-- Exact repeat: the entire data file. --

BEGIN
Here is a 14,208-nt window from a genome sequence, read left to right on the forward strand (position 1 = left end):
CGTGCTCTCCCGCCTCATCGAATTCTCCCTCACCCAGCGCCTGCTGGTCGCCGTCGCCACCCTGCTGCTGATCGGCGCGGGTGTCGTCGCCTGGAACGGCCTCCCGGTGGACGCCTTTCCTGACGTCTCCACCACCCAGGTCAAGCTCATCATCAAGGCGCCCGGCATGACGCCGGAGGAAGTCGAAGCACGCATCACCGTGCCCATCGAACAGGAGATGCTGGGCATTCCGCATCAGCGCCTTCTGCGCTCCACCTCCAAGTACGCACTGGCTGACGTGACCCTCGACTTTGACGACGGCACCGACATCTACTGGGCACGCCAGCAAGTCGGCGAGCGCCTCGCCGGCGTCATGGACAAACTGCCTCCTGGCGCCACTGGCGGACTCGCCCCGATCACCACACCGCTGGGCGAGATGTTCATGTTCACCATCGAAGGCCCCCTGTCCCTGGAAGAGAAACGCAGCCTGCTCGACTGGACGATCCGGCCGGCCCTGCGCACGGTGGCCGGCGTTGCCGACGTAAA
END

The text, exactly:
Here is a 14,208-nt window from a genome sequence, read left to right on the forward strand (position 1 = left end):
CGTGCTCTCCCGCCTCATCGAATTCTCCCTCACCCAGCGCCTGCTGGTCGCCGTCGCCACCCTGCTGCTGATCGGCGCGGGTGTCGTCGCCTGGAACGGCCTCCCGGTGGACGCCTTTCCTGACGTCTCCACCACCCAGGTCAAGCTCATCATCAAGGCGCCCGGCATGACGCCGGAGGAAGTCGAAGCACGCATCACCGTGCCCATCGAACAGGAGATGCTGGGCATTCCGCATCAGCGCCTTCTGCGCTCCACCTCCAAGTACGCACTGGCTGACGTGACCCTCGACTTTGACGACGGCACCGACATCTACTGGGCACGCCAGCAAGTCGGCGAGCGCCTCGCCGGCGTCATGGACAAACTGCCTCCTGGCGCCACTGGCGGACTCGCCCCGATCACCACACCGCTGGGCGAGATGTTCATGTTCACCATCGAAGGCCCCCTGTCCCTGGAAGAGAAACGCAGCCTGCTCGACTGGACGATCCGGCCGGCCCTGCGCACGGTGGCCGGCGTTGCCGACGTAAA